Developer: David OReilly
First Release: 21st March, 2017
Version Played: PlayStation 4
Available: PS Store US | PS Store UK | Steam
You are everything and everything is nothing.
This is a simulator where you can become any of the things in the game. You start as an animal (I was a sheep). Wandering around will yield guidance on how it works and new abilities will be unlocked. Alternatively, you can leave the controls and let the game play itself, because the game doesn’t need the player to guide it. This would be an odd choice in most games, but it fits the themes well. Nothing is more essential than anything else, and that includes the player.
The art and animation choices are immediately apparent. The models are low detail and the land animals don’t animate. Instead, they either roll over end to end or skitter along, like they were toy animals being pushed by a child. Some things do have basic animations, such as birds flapping their wings and plants growing. I mostly didn’t have a problem with the animations, but the blur when ascending/descending into things did cause some motion sickness. I did like that the thunder storms didn’t have bright flashes of light (I’d note for those with flash issues, some of the disasters are a bit flashy, but they can be turned off).
Once the ability to ascend/descend to different scales is unlocked, it gets a whole lot more interesting. You can descend into the grass and then the microscopic level. You can ascend to continents, planets and galaxies. As the game continues, you get abilities that mean being able to change the size and type of thing, should you want to do so. I released giant geckos on one continent and left miniature planets between cracks in a city pavement.
During all this, it’s possible to listen to the thoughts of some of the other things. These are collected and used to generate your own thoughts. Those generated thoughts range from nonsensical to the inadvertently profound.
Image Caption: I’m a block of flats framed against the sky and having a thought constructed from the thoughts I’ve heard. The thought reads: “Is ludicrous to go on forever, but sometimes we make them short. Remember that happens.”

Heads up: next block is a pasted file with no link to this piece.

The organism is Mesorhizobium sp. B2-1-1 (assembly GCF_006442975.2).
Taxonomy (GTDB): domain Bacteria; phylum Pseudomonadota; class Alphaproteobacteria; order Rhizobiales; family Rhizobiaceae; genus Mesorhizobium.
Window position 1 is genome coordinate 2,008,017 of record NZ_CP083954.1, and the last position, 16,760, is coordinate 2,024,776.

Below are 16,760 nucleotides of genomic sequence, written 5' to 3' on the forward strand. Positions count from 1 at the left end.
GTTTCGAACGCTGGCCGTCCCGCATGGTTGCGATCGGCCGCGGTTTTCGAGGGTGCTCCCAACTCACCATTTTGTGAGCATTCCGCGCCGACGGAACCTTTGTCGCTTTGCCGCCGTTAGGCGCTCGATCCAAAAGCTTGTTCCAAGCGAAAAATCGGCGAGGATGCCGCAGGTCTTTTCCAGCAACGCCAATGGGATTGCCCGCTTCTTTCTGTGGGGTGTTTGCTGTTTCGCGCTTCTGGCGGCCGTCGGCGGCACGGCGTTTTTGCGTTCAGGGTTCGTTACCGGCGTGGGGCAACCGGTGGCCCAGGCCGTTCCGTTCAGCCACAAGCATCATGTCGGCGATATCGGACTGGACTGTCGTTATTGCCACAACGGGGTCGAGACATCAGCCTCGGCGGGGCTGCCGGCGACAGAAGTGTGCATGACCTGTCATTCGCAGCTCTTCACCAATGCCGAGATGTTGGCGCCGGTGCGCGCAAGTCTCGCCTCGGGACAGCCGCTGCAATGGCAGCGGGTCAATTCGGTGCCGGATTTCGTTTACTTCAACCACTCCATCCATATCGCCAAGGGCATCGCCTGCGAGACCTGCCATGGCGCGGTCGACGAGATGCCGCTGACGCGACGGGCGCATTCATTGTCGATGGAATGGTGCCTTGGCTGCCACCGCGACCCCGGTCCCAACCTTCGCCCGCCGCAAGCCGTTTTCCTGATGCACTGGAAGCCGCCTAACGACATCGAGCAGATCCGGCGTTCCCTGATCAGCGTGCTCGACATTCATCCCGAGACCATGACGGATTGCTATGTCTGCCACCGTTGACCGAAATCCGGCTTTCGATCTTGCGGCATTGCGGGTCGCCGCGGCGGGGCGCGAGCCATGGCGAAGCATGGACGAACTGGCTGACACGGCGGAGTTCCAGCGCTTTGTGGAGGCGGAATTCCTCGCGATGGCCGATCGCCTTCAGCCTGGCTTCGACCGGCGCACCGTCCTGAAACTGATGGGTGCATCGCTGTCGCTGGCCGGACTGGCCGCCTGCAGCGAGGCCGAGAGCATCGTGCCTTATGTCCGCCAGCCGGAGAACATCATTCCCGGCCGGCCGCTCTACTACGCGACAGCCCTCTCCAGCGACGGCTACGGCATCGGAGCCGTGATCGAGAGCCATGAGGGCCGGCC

The narration is from a series of lectures by the philosopher Alan Watts. They were recorded between 1965 and 1973. His lectures deal with the general nature of reality, and that divisions are something that people create, rather than an innate part of the universe. At the same time, there are also elements of the lectures that are dated. Despite talking about how divisions are culturally constructed, he still considers men and women to be inherently opposite and unknowable to each other. Trying to explain anxiety disorders in terms of a philosophical crisis also really doesn’t work. The lectures weren’t anything new to me in terms of basic concepts, but they were interesting from a historical perspective. He’s a good speaker who explains his ideas clearly.
There aren’t many set goals in the game, as it focuses more on being a sandbox. There is the tutorial to complete, though it’s somewhat more lengthy and involved than most things labelled as tutorials. I enjoyed the ending and the unique area for the tutorial. Broader goals are to complete the catalogue of different things and listen to all the narration. I hit a few issues with collecting all the things, as some of the things disappeared from my universe. This can be solved, as each area can be reset to its starting point, which brought them back.
Image Caption: I’m a herd of rolling white unicorns on a purple alien world with giant bacteriophages. The white circle at the top is the game interface.
I enjoyed wandering around to find the things and listening to the lectures. It was interesting to see a game with world/universe simulator themes, but not from a perspective where the player is a deity looking down on the playing area. The player is an ordinary thing in the universe and manipulates it from that position. Time does not go faster or slower based on global game settings, but by becoming things with different perceptions of the passage of time. The exploration side appealed to my love of walking simulator games, as there were a number of environments to explore.
However, there are some weaknesses. The vehicle behaviour has some issues, which means cars get stuck running down the river instead of on the road. An area has train viaducts, but the trains run on the grass next to them. Also, some scales are a little sparse on things. This is particularly true of the larger scales. It would have been nice to see some gas giants and a wider range of stars. The range of options to customise the experience was mostly good, but an instant alternative to the ascend/descend blur would have been a useful accessibility feature.
This game will appeal to players looking for an experience to wander around in. It’s not a game for players looking for strong narratives or structure. Note that it does discuss themes like death, and some things have thoughts that are suicidal or self-hating, so it may not be the game to play when needing a break from that.